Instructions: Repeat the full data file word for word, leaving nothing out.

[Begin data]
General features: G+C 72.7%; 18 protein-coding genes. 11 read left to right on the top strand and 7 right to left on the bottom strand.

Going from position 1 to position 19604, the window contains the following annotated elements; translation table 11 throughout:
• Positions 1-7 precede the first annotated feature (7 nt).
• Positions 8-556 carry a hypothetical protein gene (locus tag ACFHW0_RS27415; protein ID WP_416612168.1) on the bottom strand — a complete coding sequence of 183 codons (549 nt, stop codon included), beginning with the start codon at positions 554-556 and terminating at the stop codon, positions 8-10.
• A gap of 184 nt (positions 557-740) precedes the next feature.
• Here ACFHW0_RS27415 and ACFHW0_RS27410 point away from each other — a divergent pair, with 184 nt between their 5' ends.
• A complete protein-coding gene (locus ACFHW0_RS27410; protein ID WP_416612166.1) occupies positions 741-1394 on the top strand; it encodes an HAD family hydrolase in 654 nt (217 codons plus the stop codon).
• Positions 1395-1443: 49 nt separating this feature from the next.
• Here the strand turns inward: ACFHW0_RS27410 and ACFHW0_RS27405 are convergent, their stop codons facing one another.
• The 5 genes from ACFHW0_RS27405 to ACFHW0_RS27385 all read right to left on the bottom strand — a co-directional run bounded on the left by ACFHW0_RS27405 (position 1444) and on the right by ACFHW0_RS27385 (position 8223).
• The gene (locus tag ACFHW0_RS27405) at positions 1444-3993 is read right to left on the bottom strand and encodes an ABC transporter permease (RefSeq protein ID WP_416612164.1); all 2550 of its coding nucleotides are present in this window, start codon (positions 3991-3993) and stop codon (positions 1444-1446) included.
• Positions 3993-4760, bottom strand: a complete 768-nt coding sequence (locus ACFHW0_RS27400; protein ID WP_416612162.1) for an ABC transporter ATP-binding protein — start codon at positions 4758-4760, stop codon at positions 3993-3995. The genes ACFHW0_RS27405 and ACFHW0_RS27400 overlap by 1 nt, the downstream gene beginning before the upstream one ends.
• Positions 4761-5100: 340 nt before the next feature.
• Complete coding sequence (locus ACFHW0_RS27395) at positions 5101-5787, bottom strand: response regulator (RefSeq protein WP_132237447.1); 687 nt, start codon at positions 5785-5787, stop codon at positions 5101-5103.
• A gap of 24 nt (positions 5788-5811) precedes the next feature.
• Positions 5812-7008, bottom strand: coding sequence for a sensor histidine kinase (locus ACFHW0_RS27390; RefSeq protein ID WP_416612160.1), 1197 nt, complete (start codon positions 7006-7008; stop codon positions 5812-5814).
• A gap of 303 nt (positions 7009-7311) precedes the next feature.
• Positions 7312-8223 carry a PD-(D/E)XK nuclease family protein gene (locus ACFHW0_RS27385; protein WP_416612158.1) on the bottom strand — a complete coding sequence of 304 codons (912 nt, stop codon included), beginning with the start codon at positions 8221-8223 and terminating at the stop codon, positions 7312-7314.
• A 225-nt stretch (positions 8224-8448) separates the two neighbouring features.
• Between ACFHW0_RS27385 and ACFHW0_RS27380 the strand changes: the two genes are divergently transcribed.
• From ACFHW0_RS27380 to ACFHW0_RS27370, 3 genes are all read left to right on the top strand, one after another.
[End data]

General features: G+C 72.7%; 18 protein-coding genes. 11 read left to right on the top strand and 7 right to left on the bottom strand.

Going from position 1 to position 19604, the window contains the following annotated elements; translation table 11 throughout:
• Positions 1-7 precede the first annotated feature (7 nt).
• Positions 8-556 carry a hypothetical protein gene (locus tag ACFHW0_RS27415; protein ID WP_416612168.1) on the bottom strand — a complete coding sequence of 183 codons (549 nt, stop codon included), beginning with the start codon at positions 554-556 and terminating at the stop codon, positions 8-10.
• A gap of 184 nt (positions 557-740) precedes the next feature.
• Here ACFHW0_RS27415 and ACFHW0_RS27410 point away from each other — a divergent pair, with 184 nt between their 5' ends.
• A complete protein-coding gene (locus ACFHW0_RS27410; protein ID WP_416612166.1) occupies positions 741-1394 on the top strand; it encodes an HAD family hydrolase in 654 nt (217 codons plus the stop codon).
• Positions 1395-1443: 49 nt separating this feature from the next.
• Here the strand turns inward: ACFHW0_RS27410 and ACFHW0_RS27405 are convergent, their stop codons facing one another.
• The 5 genes from ACFHW0_RS27405 to ACFHW0_RS27385 all read right to left on the bottom strand — a co-directional run bounded on the left by ACFHW0_RS27405 (position 1444) and on the right by ACFHW0_RS27385 (position 8223).
• The gene (locus tag ACFHW0_RS27405) at positions 1444-3993 is read right to left on the bottom strand and encodes an ABC transporter permease (RefSeq protein ID WP_416612164.1); all 2550 of its coding nucleotides are present in this window, start codon (positions 3991-3993) and stop codon (positions 1444-1446) included.
• Positions 3993-4760, bottom strand: a complete 768-nt coding sequence (locus ACFHW0_RS27400; protein ID WP_416612162.1) for an ABC transporter ATP-binding protein — start codon at positions 4758-4760, stop codon at positions 3993-3995. The genes ACFHW0_RS27405 and ACFHW0_RS27400 overlap by 1 nt, the downstream gene beginning before the upstream one ends.
• Positions 4761-5100: 340 nt before the next feature.
• Complete coding sequence (locus ACFHW0_RS27395) at positions 5101-5787, bottom strand: response regulator (RefSeq protein WP_132237447.1); 687 nt, start codon at positions 5785-5787, stop codon at positions 5101-5103.
• A gap of 24 nt (positions 5788-5811) precedes the next feature.
• Positions 5812-7008, bottom strand: coding sequence for a sensor histidine kinase (locus ACFHW0_RS27390; RefSeq protein ID WP_416612160.1), 1197 nt, complete (start codon positions 7006-7008; stop codon positions 5812-5814).
• A gap of 303 nt (positions 7009-7311) precedes the next feature.
• Positions 7312-8223 carry a PD-(D/E)XK nuclease family protein gene (locus ACFHW0_RS27385; protein WP_416612158.1) on the bottom strand — a complete coding sequence of 304 codons (912 nt, stop codon included), beginning with the start codon at positions 8221-8223 and terminating at the stop codon, positions 7312-7314.
• A 225-nt stretch (positions 8224-8448) separates the two neighbouring features.
• Between ACFHW0_RS27385 and ACFHW0_RS27380 the strand changes: the two genes are divergently transcribed.
• From ACFHW0_RS27380 to ACFHW0_RS27370, 3 genes are all read left to right on the top strand, one after another.